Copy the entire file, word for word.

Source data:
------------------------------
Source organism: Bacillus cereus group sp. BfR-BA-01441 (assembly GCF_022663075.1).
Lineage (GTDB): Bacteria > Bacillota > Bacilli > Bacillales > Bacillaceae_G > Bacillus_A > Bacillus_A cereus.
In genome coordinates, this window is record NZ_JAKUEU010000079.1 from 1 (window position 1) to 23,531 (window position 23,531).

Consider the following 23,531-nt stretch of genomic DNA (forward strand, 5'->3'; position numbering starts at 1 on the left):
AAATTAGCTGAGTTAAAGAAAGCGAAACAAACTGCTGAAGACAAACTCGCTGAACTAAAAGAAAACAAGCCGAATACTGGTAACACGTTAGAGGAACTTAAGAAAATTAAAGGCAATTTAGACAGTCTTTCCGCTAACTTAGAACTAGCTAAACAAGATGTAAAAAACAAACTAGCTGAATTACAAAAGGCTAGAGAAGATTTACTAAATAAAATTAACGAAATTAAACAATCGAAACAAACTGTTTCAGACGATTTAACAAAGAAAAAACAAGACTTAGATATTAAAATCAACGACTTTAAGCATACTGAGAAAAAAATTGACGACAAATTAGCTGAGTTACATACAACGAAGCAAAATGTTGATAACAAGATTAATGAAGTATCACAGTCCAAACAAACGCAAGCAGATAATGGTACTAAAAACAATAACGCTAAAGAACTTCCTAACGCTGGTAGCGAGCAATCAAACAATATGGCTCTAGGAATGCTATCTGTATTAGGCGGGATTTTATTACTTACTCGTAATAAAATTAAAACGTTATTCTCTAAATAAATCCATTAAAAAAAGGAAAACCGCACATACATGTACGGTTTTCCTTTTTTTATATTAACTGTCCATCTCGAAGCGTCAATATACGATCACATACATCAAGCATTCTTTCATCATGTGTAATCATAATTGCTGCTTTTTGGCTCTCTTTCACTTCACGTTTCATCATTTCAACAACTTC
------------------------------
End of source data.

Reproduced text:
Source organism: Bacillus cereus group sp. BfR-BA-01441 (assembly GCF_022663075.1).
Lineage (GTDB): Bacteria > Bacillota > Bacilli > Bacillales > Bacillaceae_G > Bacillus_A > Bacillus_A cereus.
In genome coordinates, this window is record NZ_JAKUEU010000079.1 from 1 (window position 1) to 23,531 (window position 23,531).

Consider the following 23,531-nt stretch of genomic DNA (forward strand, 5'->3'; position numbering starts at 1 on the left):
AAATTAGCTGAGTTAAAGAAAGCGAAACAAACTGCTGAAGACAAACTCGCTGAACTAAAAGAAAACAAGCCGAATACTGGTAACACGTTAGAGGAACTTAAGAAAATTAAAGGCAATTTAGACAGTCTTTCCGCTAACTTAGAACTAGCTAAACAAGATGTAAAAAACAAACTAGCTGAATTACAAAAGGCTAGAGAAGATTTACTAAATAAAATTAACGAAATTAAACAATCGAAACAAACTGTTTCAGACGATTTAACAAAGAAAAAACAAGACTTAGATATTAAAATCAACGACTTTAAGCATACTGAGAAAAAAATTGACGACAAATTAGCTGAGTTACATACAACGAAGCAAAATGTTGATAACAAGATTAATGAAGTATCACAGTCCAAACAAACGCAAGCAGATAATGGTACTAAAAACAATAACGCTAAAGAACTTCCTAACGCTGGTAGCGAGCAATCAAACAATATGGCTCTAGGAATGCTATCTGTATTAGGCGGGATTTTATTACTTACTCGTAATAAAATTAAAACGTTATTCTCTAAATAAATCCATTAAAAAAAGGAAAACCGCACATACATGTACGGTTTTCCTTTTTTTATATTAACTGTCCATCTCGAAGCGTCAATATACGATCACATACATCAAGCATTCTTTCATCATGTGTAATCATAATTGCTGCTTTTTGGCTCTCTTTCACTTCACGTTTCATCATTTCAACAACTTC